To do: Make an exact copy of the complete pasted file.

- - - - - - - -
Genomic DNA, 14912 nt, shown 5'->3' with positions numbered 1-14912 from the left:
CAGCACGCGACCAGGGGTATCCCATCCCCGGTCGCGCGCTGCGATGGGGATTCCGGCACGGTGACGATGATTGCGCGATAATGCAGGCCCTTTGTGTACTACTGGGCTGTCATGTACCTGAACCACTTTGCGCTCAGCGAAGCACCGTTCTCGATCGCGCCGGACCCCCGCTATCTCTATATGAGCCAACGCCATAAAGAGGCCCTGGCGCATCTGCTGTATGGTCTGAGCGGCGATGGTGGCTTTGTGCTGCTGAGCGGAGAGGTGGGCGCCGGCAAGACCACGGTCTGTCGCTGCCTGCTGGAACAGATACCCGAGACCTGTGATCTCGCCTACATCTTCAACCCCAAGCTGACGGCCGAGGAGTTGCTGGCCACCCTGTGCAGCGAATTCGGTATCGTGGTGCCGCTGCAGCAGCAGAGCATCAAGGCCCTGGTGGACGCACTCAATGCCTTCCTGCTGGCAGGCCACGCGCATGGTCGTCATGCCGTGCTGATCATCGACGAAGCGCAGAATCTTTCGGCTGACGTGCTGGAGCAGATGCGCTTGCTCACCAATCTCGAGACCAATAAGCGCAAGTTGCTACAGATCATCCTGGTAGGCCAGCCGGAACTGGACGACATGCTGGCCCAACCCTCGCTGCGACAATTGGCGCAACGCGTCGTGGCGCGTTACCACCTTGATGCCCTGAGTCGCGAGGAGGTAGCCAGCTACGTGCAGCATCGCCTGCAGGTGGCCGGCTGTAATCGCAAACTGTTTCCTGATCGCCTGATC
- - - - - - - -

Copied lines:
Genomic DNA, 14912 nt, shown 5'->3' with positions numbered 1-14912 from the left:
CAGCACGCGACCAGGGGTATCCCATCCCCGGTCGCGCGCTGCGATGGGGATTCCGGCACGGTGACGATGATTGCGCGATAATGCAGGCCCTTTGTGTACTACTGGGCTGTCATGTACCTGAACCACTTTGCGCTCAGCGAAGCACCGTTCTCGATCGCGCCGGACCCCCGCTATCTCTATATGAGCCAACGCCATAAAGAGGCCCTGGCGCATCTGCTGTATGGTCTGAGCGGCGATGGTGGCTTTGTGCTGCTGAGCGGAGAGGTGGGCGCCGGCAAGACCACGGTCTGTCGCTGCCTGCTGGAACAGATACCCGAGACCTGTGATCTCGCCTACATCTTCAACCCCAAGCTGACGGCCGAGGAGTTGCTGGCCACCCTGTGCAGCGAATTCGGTATCGTGGTGCCGCTGCAGCAGCAGAGCATCAAGGCCCTGGTGGACGCACTCAATGCCTTCCTGCTGGCAGGCCACGCGCATGGTCGTCATGCCGTGCTGATCATCGACGAAGCGCAGAATCTTTCGGCTGACGTGCTGGAGCAGATGCGCTTGCTCACCAATCTCGAGACCAATAAGCGCAAGTTGCTACAGATCATCCTGGTAGGCCAGCCGGAACTGGACGACATGCTGGCCCAACCCTCGCTGCGACAATTGGCGCAACGCGTCGTGGCGCGTTACCACCTTGATGCCCTGAGTCGCGAGGAGGTAGCCAGCTACGTGCAGCATCGCCTGCAGGTGGCCGGCTGTAATCGCAAACTGTTTCCTGATCGCCTGATC